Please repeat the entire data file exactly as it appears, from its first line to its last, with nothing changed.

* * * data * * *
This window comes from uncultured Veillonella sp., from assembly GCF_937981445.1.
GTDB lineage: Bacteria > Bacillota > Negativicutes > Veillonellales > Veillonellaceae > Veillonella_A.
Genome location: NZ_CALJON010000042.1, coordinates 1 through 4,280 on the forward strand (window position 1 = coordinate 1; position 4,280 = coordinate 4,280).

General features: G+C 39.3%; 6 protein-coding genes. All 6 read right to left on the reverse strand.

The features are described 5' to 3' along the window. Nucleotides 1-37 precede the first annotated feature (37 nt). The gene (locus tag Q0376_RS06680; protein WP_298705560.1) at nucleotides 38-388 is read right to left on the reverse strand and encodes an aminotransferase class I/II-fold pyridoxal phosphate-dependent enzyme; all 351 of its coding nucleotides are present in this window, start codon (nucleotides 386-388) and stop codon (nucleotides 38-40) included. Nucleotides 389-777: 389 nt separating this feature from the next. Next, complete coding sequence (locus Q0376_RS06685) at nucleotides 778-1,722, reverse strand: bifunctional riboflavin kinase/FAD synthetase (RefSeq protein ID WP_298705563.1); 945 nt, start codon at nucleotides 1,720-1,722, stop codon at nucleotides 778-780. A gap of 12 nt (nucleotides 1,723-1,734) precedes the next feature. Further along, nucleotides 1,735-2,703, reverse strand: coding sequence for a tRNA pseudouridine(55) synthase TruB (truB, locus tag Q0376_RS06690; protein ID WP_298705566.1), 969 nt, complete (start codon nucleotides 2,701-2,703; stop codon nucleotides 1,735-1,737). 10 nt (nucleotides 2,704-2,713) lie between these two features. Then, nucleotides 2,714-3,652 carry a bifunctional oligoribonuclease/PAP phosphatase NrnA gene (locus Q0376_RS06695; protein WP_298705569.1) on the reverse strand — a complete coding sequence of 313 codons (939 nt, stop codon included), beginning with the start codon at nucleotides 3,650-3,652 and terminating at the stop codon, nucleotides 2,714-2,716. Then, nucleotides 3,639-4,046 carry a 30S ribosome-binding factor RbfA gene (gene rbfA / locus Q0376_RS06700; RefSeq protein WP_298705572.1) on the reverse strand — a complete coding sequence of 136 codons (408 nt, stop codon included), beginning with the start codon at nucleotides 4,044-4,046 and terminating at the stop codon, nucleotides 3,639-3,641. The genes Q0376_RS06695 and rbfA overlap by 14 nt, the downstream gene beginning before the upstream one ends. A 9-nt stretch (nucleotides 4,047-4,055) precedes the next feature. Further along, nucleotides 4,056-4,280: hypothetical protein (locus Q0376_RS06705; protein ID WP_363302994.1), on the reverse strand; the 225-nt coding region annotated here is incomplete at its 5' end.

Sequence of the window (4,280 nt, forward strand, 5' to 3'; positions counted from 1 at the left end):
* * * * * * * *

This window comes from uncultured Veillonella sp., from assembly GCF_937981445.1.
GTDB lineage: Bacteria > Bacillota > Negativicutes > Veillonellales > Veillonellaceae > Veillonella_A.
Genome location: NZ_CALJON010000042.1, coordinates 1 through 4,280 on the forward strand (window position 1 = coordinate 1; position 4,280 = coordinate 4,280).

General features: G+C 39.3%; 6 protein-coding genes. All 6 read right to left on the reverse strand.

The features are described 5' to 3' along the window. Nucleotides 1-37 precede the first annotated feature (37 nt). The gene (locus tag Q0376_RS06680; protein WP_298705560.1) at nucleotides 38-388 is read right to left on the reverse strand and encodes an aminotransferase class I/II-fold pyridoxal phosphate-dependent enzyme; all 351 of its coding nucleotides are present in this window, start codon (nucleotides 386-388) and stop codon (nucleotides 38-40) included. Nucleotides 389-777: 389 nt separating this feature from the next. Next, complete coding sequence (locus Q0376_RS06685) at nucleotides 778-1,722, reverse strand: bifunctional riboflavin kinase/FAD synthetase (RefSeq protein ID WP_298705563.1); 945 nt, start codon at nucleotides 1,720-1,722, stop codon at nucleotides 778-780. A gap of 12 nt (nucleotides 1,723-1,734) precedes the next feature. Further along, nucleotides 1,735-2,703, reverse strand: coding sequence for a tRNA pseudouridine(55) synthase TruB (truB, locus tag Q0376_RS06690; protein ID WP_298705566.1), 969 nt, complete (start codon nucleotides 2,701-2,703; stop codon nucleotides 1,735-1,737). 10 nt (nucleotides 2,704-2,713) lie between these two features. Then, nucleotides 2,714-3,652 carry a bifunctional oligoribonuclease/PAP phosphatase NrnA gene (locus Q0376_RS06695; protein WP_298705569.1) on the reverse strand — a complete coding sequence of 313 codons (939 nt, stop codon included), beginning with the start codon at nucleotides 3,650-3,652 and terminating at the stop codon, nucleotides 2,714-2,716. Then, nucleotides 3,639-4,046 carry a 30S ribosome-binding factor RbfA gene (gene rbfA / locus Q0376_RS06700; RefSeq protein WP_298705572.1) on the reverse strand — a complete coding sequence of 136 codons (408 nt, stop codon included), beginning with the start codon at nucleotides 4,044-4,046 and terminating at the stop codon, nucleotides 3,639-3,641. The genes Q0376_RS06695 and rbfA overlap by 14 nt, the downstream gene beginning before the upstream one ends. A 9-nt stretch (nucleotides 4,047-4,055) precedes the next feature. Further along, nucleotides 4,056-4,280: hypothetical protein (locus Q0376_RS06705; protein ID WP_363302994.1), on the reverse strand; the 225-nt coding region annotated here is incomplete at its 5' end.

Sequence of the window (4,280 nt, forward strand, 5' to 3'; positions counted from 1 at the left end):